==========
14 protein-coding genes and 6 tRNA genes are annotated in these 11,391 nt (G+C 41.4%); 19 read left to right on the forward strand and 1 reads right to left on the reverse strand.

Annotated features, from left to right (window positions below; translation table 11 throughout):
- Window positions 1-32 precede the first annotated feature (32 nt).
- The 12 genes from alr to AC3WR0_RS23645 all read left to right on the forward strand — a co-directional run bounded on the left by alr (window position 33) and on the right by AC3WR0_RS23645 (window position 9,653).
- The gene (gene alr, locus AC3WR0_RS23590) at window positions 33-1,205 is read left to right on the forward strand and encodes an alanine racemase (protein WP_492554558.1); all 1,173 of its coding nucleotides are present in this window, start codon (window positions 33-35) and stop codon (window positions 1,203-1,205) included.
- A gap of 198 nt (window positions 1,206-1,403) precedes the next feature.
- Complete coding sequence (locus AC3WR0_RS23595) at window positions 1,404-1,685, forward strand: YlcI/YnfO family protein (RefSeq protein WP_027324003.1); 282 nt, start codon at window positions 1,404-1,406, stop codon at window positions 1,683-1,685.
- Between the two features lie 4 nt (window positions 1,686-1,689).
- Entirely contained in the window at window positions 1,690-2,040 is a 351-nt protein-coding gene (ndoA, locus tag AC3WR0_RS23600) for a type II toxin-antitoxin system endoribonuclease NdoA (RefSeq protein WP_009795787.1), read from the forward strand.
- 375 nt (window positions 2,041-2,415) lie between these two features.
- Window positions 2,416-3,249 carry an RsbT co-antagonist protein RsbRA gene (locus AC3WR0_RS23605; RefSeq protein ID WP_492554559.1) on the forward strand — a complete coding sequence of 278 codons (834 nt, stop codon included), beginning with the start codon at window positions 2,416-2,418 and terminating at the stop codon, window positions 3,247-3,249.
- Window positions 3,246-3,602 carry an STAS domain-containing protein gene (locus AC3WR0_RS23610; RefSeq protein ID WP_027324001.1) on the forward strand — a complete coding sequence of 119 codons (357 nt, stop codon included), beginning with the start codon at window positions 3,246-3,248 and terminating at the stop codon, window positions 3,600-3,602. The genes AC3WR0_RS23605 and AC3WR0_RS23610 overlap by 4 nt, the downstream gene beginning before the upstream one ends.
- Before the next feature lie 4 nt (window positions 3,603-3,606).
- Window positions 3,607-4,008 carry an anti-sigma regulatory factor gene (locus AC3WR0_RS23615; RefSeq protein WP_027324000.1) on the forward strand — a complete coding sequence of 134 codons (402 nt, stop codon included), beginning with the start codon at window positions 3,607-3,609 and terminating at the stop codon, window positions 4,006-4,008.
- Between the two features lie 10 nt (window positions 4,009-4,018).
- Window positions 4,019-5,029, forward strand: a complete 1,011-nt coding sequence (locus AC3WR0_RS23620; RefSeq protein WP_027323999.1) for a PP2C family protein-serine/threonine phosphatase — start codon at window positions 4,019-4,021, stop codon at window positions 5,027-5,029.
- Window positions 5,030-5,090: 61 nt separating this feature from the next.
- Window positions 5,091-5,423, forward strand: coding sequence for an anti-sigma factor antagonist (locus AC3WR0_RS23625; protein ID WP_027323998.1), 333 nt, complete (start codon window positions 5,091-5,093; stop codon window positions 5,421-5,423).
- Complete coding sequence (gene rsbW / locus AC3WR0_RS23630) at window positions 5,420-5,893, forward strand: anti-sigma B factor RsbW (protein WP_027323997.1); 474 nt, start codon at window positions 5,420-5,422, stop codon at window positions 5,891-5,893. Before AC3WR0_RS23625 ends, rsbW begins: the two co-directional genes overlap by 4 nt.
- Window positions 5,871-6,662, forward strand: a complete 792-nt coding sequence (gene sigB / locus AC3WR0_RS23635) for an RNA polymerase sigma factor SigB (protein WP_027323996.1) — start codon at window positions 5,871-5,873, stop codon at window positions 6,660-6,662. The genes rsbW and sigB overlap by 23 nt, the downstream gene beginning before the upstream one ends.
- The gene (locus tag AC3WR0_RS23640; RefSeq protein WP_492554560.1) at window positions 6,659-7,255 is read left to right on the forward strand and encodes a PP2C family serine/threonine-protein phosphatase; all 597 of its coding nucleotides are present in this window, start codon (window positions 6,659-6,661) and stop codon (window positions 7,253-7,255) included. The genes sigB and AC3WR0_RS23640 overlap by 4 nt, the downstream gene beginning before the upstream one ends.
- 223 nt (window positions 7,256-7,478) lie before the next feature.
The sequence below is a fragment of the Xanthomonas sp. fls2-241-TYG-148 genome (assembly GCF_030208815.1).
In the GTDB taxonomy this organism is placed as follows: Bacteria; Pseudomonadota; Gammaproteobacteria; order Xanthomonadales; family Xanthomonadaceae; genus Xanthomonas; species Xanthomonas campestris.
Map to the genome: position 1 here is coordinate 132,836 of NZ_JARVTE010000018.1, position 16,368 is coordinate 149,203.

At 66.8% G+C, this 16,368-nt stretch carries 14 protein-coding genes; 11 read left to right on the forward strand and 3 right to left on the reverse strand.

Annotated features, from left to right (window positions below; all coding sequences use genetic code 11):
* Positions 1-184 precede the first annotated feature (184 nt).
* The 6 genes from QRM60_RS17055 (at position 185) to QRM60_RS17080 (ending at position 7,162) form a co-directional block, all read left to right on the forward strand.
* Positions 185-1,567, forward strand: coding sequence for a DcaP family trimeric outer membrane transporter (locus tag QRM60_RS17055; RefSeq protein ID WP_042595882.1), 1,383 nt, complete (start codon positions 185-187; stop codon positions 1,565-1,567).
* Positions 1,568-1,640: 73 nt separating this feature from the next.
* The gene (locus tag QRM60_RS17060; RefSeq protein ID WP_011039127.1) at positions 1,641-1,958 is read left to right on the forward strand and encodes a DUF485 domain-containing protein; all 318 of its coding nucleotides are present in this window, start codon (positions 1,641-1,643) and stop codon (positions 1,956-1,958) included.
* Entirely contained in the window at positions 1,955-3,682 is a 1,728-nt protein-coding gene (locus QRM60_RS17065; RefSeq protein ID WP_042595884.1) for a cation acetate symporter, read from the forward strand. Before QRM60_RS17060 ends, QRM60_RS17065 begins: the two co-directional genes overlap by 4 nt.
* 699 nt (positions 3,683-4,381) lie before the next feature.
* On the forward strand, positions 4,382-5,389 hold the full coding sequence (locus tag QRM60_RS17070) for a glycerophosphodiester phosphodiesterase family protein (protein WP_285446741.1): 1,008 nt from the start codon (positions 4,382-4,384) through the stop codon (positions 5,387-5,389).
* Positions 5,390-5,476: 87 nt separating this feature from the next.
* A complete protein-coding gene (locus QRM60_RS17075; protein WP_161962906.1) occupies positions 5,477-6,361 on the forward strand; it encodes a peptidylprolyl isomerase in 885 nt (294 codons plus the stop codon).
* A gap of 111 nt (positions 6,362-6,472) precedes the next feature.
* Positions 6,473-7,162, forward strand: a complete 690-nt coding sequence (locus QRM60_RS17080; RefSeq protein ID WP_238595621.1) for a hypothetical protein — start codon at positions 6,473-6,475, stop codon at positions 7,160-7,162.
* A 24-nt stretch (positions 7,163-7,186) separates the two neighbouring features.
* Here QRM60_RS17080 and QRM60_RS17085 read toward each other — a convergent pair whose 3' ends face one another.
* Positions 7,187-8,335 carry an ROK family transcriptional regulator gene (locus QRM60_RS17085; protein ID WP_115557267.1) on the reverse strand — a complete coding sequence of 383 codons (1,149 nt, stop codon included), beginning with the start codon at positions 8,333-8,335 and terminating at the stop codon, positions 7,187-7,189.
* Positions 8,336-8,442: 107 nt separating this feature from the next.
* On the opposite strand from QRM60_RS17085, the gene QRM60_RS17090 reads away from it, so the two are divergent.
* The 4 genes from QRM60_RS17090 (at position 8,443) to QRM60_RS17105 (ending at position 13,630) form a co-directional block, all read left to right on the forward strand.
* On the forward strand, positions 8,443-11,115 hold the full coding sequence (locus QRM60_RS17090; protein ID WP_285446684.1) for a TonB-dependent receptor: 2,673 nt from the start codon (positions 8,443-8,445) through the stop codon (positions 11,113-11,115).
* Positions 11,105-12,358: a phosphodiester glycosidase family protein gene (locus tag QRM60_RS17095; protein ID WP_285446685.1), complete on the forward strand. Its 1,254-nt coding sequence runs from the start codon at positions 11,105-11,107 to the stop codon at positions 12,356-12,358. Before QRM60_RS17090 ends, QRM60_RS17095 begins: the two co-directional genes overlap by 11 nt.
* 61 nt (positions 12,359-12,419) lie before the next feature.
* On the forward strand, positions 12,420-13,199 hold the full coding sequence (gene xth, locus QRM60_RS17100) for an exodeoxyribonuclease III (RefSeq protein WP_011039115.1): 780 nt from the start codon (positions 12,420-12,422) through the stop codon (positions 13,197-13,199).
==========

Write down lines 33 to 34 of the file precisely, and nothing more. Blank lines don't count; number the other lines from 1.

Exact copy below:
* Entirely contained in the window at positions 1,955-3,682 is a 1,728-nt protein-coding gene (locus QRM60_RS17065; RefSeq protein ID WP_042595884.1) for a cation acetate symporter, read from the forward strand. Before QRM60_RS17060 ends, QRM60_RS17065 begins: the two co-directional genes overlap by 4 nt.
* 699 nt (positions 3,683-4,381) lie before the next feature.